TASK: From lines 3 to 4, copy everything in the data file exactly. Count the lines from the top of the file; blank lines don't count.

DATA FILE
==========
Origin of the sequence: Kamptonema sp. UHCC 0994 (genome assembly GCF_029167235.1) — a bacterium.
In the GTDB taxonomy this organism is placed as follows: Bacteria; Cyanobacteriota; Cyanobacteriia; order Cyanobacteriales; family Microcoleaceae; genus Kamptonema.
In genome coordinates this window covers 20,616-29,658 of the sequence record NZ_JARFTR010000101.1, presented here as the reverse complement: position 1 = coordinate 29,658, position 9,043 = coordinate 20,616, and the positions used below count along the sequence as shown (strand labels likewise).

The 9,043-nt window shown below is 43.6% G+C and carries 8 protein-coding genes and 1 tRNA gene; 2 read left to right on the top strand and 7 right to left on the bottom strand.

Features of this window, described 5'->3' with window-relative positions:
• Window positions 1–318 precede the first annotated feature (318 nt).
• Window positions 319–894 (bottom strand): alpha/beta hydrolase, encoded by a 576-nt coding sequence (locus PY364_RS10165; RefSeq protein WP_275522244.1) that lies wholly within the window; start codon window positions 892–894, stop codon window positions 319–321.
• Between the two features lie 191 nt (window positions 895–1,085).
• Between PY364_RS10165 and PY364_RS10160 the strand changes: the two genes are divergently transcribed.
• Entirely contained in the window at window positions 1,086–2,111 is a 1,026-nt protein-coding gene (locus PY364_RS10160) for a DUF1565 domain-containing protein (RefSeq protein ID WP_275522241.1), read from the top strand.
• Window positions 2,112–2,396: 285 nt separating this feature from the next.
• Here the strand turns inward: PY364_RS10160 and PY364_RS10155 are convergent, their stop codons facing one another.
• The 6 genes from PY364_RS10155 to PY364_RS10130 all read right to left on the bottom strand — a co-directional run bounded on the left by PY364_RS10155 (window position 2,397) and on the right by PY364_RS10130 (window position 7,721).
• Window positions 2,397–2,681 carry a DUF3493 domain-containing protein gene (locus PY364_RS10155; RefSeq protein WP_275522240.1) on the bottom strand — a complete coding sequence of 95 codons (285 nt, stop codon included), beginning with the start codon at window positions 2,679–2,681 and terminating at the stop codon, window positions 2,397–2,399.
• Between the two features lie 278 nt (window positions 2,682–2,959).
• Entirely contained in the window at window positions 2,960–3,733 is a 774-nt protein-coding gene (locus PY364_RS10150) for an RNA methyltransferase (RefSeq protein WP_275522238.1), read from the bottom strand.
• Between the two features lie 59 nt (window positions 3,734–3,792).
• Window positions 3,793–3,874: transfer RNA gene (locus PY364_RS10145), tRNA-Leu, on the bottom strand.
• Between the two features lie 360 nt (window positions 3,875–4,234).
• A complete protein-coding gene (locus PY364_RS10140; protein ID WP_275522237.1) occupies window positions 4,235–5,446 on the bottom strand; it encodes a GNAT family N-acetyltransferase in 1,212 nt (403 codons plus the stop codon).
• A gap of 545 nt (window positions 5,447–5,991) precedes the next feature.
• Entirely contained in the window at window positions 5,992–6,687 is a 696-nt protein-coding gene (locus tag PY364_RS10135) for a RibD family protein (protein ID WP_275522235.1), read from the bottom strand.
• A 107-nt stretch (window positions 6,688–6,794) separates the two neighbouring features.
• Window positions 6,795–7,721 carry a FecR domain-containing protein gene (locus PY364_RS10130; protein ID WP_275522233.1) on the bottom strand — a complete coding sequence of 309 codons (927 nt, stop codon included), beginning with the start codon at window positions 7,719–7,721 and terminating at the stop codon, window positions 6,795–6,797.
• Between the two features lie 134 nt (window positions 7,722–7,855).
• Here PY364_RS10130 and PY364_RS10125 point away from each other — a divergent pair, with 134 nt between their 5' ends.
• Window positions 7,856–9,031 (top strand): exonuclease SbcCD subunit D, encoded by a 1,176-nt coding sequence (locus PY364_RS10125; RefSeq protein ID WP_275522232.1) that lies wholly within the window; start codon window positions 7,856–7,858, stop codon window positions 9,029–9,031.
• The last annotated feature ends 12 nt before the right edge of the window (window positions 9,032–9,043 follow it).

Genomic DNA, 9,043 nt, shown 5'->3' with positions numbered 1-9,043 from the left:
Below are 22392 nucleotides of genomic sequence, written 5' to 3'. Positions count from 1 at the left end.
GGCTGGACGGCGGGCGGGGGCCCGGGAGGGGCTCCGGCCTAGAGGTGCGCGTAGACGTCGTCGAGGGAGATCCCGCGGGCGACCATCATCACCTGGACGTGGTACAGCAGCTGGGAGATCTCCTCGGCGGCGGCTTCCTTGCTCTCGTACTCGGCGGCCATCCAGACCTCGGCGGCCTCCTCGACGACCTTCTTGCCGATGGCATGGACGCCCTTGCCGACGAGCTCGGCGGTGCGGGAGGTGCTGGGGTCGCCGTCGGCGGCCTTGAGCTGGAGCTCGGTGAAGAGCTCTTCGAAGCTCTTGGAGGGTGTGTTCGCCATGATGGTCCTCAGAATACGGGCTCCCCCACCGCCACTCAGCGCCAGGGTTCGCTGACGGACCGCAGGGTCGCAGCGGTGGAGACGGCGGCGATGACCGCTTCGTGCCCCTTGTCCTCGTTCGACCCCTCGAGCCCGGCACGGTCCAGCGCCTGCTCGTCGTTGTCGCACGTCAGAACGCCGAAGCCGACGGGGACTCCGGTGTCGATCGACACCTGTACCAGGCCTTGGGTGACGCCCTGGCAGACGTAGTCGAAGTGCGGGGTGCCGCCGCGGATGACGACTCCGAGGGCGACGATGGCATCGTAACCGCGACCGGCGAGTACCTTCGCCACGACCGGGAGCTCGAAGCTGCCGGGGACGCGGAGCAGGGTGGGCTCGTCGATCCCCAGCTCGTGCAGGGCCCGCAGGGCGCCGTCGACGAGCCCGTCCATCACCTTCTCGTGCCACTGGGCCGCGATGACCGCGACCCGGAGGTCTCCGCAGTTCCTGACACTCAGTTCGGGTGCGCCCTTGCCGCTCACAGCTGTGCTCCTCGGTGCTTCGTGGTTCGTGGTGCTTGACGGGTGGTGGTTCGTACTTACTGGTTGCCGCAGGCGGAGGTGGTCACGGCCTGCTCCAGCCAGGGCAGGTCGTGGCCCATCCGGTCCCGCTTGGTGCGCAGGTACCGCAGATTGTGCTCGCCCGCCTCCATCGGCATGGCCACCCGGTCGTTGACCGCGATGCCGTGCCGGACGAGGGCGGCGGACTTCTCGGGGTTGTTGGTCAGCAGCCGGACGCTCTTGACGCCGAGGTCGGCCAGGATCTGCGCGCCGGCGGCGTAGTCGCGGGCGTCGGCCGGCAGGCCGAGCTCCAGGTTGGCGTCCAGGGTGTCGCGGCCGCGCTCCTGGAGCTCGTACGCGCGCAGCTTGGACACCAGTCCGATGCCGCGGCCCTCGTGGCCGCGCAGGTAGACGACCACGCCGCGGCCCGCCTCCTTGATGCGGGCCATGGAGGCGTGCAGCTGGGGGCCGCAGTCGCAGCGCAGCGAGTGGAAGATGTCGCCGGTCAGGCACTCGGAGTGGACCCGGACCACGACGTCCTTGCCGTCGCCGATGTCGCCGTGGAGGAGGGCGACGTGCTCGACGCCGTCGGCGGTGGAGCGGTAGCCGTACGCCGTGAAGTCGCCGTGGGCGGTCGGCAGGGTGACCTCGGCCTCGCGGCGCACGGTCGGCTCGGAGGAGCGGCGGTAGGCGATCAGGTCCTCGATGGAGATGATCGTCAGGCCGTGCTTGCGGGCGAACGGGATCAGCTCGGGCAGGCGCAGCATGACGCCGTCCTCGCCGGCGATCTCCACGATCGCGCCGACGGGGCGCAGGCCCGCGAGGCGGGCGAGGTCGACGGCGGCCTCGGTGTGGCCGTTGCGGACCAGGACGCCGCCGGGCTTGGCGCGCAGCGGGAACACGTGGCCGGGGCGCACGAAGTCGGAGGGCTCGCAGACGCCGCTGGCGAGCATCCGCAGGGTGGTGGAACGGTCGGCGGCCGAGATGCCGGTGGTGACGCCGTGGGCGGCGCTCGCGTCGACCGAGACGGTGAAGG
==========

In genome coordinates this window covers 20,616-29,658 of the sequence record NZ_JARFTR010000101.1, presented here as the reverse complement: position 1 = coordinate 29,658, position 9,043 = coordinate 20,616, and the positions used below count along the sequence as shown (strand labels likewise).

The 9,043-nt window shown below is 43.6% G+C and carries 8 protein-coding genes and 1 tRNA gene; 2 read left to right on the top strand and 7 right to left on the bottom strand.